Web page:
Voters on Tuesday rejected laws passed by the Legislature in 2011 reforming how public education works in Idaho. All three propositions on the ballot fell by wide margins, according to unofficial results from the secretary of state’s office.
More than 56 percent of Idaho voters rejected Proposition 1, which put limits on master teacher contracts and required agreements to be negotiated in public, among other things. The measure was the closest vote of the three hotly contested ballot issues.
Proposition 2, which put in place a merit pay system for the state’s educators, garnered opposition from more than 57 percent of voters.
Proposition 3 suffered the most severe defeat, with a supermajority of Idaho voters rejecting the law that puts in place a requirement that all high school students be outfitted with mobile computing devices. More than 66 percent of Idaho voters rejected the statute.
The defeat means that the laws in place prior to the 2011 legislative session go back on the books once the election results have been certified later this month. Several lawmakers have said that if the propositions were defeated, they would work in 2013 to push individual education reform bills through the Legislature.
The National Education Association flooded the state with millions of dollars to defeat the propositions and the election outcome may not reflect true voter sentiment with regard to labor laws, pro-education reform legislators have said. But opponents, and even some supporters of education reform, may be reluctant to re-enter the fray, with voters having soundly defeated the three measures.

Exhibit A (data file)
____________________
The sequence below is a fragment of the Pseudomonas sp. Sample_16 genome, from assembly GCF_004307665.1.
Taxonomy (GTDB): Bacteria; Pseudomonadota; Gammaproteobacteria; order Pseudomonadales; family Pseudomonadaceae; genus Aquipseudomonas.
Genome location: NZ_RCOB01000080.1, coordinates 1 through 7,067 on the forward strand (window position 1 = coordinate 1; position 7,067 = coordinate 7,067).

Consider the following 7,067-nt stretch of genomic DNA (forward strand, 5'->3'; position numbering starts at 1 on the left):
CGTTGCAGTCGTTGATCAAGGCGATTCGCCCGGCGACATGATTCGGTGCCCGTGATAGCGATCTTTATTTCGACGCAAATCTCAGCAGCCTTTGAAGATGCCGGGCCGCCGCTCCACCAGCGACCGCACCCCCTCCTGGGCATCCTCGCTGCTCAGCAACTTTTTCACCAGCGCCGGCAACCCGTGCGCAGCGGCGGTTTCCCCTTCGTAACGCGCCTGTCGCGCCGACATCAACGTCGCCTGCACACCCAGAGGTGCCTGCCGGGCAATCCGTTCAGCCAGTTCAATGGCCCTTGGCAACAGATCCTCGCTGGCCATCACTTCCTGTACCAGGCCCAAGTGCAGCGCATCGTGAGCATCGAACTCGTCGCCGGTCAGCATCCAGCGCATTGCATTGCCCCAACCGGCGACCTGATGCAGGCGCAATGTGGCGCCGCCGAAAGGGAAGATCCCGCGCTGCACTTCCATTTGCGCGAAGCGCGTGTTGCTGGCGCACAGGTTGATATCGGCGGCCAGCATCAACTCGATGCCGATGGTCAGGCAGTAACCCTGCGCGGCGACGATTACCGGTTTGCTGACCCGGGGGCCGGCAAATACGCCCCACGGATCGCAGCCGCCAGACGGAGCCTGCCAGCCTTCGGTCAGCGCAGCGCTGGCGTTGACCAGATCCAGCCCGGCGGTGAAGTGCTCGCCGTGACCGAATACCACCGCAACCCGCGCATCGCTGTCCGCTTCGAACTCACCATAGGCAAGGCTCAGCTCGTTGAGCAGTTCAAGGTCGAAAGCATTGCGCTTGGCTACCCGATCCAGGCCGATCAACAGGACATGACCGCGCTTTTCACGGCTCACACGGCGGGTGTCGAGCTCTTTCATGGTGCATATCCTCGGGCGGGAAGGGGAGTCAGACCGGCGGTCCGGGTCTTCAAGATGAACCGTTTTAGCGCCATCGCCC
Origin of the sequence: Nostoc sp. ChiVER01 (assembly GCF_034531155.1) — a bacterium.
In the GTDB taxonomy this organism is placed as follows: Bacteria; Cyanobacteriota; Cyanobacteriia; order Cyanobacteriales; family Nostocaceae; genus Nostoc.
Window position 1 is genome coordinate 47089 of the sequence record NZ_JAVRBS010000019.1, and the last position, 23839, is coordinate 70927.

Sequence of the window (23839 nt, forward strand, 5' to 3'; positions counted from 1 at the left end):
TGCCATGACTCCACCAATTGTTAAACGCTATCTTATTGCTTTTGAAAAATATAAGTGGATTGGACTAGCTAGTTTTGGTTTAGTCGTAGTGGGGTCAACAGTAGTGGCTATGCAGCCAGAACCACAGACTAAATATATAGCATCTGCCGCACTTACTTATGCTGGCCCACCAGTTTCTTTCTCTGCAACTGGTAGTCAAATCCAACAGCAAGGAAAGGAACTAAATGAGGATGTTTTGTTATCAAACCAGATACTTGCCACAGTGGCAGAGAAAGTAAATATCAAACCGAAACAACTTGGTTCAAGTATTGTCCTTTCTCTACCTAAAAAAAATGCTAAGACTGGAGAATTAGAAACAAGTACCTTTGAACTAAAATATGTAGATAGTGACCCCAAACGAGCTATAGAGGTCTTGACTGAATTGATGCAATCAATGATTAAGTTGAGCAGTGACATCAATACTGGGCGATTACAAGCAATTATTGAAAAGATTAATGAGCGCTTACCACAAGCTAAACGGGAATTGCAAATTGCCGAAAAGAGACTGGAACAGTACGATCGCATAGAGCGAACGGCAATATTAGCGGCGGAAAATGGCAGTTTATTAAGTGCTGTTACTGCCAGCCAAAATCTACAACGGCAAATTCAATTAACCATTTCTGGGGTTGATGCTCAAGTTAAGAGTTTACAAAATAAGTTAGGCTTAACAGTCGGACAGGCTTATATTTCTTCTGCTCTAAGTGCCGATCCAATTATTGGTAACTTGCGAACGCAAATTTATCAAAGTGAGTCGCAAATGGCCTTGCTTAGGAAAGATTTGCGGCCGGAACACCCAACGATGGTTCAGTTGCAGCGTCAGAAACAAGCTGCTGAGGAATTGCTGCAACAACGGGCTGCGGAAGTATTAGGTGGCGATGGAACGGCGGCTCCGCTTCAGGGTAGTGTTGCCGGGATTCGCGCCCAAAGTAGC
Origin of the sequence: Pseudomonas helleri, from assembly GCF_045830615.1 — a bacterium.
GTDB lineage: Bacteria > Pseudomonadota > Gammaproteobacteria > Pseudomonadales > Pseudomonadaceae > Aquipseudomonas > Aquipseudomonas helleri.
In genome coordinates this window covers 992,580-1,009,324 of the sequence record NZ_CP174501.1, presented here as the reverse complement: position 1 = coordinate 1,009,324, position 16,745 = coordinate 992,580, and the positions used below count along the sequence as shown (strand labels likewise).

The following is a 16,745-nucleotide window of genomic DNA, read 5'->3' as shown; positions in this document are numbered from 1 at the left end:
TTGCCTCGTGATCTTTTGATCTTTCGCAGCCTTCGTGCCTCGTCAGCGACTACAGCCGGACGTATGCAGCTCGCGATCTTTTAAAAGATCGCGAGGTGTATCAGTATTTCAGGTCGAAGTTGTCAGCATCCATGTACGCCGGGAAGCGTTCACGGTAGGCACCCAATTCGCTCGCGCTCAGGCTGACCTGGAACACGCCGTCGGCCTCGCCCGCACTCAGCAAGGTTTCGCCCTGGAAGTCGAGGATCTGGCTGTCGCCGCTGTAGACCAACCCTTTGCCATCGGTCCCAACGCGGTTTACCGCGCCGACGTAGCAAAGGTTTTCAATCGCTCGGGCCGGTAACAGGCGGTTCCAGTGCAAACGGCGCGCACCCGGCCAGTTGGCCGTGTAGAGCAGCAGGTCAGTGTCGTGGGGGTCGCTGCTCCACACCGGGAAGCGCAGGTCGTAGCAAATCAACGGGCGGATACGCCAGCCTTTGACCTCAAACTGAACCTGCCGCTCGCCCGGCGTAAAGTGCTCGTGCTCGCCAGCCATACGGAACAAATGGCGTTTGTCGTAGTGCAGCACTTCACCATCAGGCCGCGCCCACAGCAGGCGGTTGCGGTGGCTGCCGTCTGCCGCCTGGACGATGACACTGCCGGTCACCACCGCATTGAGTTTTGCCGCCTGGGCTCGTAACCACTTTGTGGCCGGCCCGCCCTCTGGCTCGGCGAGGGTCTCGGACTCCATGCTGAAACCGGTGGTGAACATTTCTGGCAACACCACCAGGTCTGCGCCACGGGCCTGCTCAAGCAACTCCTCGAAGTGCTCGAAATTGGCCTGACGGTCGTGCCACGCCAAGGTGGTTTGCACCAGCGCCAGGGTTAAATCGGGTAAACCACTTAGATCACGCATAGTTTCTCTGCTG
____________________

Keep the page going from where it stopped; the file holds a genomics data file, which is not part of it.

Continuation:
The state attorney general’s office opined last week that teachers eligible for a pay-for-performance bonus will receive the money regardless of the outcome of the Proposition 2 vote. However, one variable that could cause a problem is the date districts elect to pay the bonus.
The Lewiston Tribune reported that bonuses paid in advance of a Nov. 21 certification date would be paid out without a problem; by law, the bonuses were supposed to be delivered by Nov. 15. But the education department worried that some districts may have a problem with the Nov. 15 date due to their payroll schedule.
A defeat of measures passed by the Legislature is historic, but not unprecedented. In 1935, the Legislature passed a 2 percent sales tax. More than 52 percent of Idaho voters rejected the measure in the 1936 general election.
It wasn’t until 1965 that the Legislature was willing to take up a sales tax again. Voters weighed in 1966, and the sales tax, at 3 percent this time, was upheld with 61 percent of the vote.